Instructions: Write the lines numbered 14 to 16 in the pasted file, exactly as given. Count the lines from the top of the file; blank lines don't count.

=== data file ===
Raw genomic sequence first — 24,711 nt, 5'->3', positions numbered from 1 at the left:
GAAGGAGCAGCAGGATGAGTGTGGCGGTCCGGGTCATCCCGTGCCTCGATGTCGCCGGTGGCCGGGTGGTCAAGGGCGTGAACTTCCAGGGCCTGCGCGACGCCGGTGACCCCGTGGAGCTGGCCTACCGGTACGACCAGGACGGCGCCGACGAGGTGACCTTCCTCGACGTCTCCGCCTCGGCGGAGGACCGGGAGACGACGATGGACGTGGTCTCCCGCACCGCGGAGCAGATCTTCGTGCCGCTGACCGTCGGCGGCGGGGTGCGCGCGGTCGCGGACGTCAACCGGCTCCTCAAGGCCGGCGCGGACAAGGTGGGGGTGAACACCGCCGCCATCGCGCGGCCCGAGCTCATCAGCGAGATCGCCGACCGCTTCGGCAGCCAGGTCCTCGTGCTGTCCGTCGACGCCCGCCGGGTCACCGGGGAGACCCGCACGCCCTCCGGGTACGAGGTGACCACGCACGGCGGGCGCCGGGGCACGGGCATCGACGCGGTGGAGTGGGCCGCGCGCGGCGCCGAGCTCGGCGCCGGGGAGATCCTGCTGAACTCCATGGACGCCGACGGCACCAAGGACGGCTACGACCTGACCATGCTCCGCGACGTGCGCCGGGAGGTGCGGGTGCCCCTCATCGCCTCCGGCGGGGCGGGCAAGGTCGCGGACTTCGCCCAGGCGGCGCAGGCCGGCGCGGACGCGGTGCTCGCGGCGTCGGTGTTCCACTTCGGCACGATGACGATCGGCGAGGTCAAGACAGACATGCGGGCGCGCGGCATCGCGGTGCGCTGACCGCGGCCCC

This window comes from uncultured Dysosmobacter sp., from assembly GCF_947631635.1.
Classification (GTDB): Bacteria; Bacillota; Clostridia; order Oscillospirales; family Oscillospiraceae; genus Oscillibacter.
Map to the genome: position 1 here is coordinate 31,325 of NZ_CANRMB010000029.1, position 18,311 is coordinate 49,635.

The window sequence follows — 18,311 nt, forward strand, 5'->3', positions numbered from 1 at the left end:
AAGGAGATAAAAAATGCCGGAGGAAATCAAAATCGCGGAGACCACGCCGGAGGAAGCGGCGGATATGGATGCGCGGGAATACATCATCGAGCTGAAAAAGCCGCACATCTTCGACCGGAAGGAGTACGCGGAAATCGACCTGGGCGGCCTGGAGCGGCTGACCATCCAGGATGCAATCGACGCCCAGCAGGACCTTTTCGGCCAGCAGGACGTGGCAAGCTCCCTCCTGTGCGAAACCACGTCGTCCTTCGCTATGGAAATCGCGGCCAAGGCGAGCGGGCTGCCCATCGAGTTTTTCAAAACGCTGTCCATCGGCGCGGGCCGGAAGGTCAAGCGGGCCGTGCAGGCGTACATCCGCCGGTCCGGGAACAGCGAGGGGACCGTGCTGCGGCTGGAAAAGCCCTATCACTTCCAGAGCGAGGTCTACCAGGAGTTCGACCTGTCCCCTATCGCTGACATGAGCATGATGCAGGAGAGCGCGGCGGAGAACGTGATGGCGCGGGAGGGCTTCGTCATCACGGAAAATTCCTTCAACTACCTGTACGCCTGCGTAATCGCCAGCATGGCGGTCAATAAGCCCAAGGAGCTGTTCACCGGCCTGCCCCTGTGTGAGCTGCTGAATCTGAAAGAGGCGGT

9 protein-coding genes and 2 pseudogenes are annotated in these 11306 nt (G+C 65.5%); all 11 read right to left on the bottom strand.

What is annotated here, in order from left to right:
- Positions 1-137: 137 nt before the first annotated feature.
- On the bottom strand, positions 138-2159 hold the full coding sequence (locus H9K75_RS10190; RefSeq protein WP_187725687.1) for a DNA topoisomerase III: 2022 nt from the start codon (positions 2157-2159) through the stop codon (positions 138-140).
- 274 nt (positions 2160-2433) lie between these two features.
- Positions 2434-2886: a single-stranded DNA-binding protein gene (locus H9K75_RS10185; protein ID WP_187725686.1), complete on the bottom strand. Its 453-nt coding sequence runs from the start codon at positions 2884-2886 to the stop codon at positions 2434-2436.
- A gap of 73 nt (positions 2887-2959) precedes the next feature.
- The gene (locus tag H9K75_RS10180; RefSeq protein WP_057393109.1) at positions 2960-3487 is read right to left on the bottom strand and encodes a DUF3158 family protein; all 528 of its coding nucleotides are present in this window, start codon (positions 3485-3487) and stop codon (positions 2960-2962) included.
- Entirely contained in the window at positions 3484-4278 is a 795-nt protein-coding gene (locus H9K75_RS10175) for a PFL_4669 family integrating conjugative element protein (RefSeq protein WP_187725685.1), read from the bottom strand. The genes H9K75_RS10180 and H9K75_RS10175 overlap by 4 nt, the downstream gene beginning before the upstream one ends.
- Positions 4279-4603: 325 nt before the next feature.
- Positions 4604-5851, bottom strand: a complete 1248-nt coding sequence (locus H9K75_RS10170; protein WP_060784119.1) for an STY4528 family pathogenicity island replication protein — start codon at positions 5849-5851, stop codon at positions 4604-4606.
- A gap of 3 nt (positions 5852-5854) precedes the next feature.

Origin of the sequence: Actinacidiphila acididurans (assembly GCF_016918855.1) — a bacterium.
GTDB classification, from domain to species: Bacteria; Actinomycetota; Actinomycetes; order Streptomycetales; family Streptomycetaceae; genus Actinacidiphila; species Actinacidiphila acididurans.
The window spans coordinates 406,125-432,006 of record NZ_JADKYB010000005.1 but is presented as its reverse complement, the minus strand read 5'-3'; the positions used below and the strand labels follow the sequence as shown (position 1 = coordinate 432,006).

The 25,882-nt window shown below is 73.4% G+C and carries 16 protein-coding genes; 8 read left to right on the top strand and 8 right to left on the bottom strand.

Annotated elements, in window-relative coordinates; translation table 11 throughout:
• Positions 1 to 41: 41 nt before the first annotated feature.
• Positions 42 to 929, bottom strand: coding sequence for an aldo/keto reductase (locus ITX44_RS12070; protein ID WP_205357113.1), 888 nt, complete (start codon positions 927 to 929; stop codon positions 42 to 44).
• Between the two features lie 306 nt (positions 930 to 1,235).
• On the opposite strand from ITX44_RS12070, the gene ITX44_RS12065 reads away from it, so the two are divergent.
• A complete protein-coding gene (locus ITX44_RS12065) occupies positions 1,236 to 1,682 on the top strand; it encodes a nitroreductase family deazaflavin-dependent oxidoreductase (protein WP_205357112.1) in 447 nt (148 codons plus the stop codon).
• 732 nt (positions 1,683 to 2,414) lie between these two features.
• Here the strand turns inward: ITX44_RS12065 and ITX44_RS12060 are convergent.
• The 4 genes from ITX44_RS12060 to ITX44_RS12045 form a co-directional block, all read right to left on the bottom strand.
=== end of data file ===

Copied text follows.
- A gap of 73 nt (positions 2887-2959) precedes the next feature.
- The gene (locus tag H9K75_RS10180; RefSeq protein WP_057393109.1) at positions 2960-3487 is read right to left on the bottom strand and encodes a DUF3158 family protein; all 528 of its coding nucleotides are present in this window, start codon (positions 3485-3487) and stop codon (positions 2960-2962) included.
- Entirely contained in the window at positions 3484-4278 is a 795-nt protein-coding gene (locus H9K75_RS10175) for a PFL_4669 family integrating conjugative element protein (RefSeq protein WP_187725685.1), read from the bottom strand. The genes H9K75_RS10180 and H9K75_RS10175 overlap by 4 nt, the downstream gene beginning before the upstream one ends.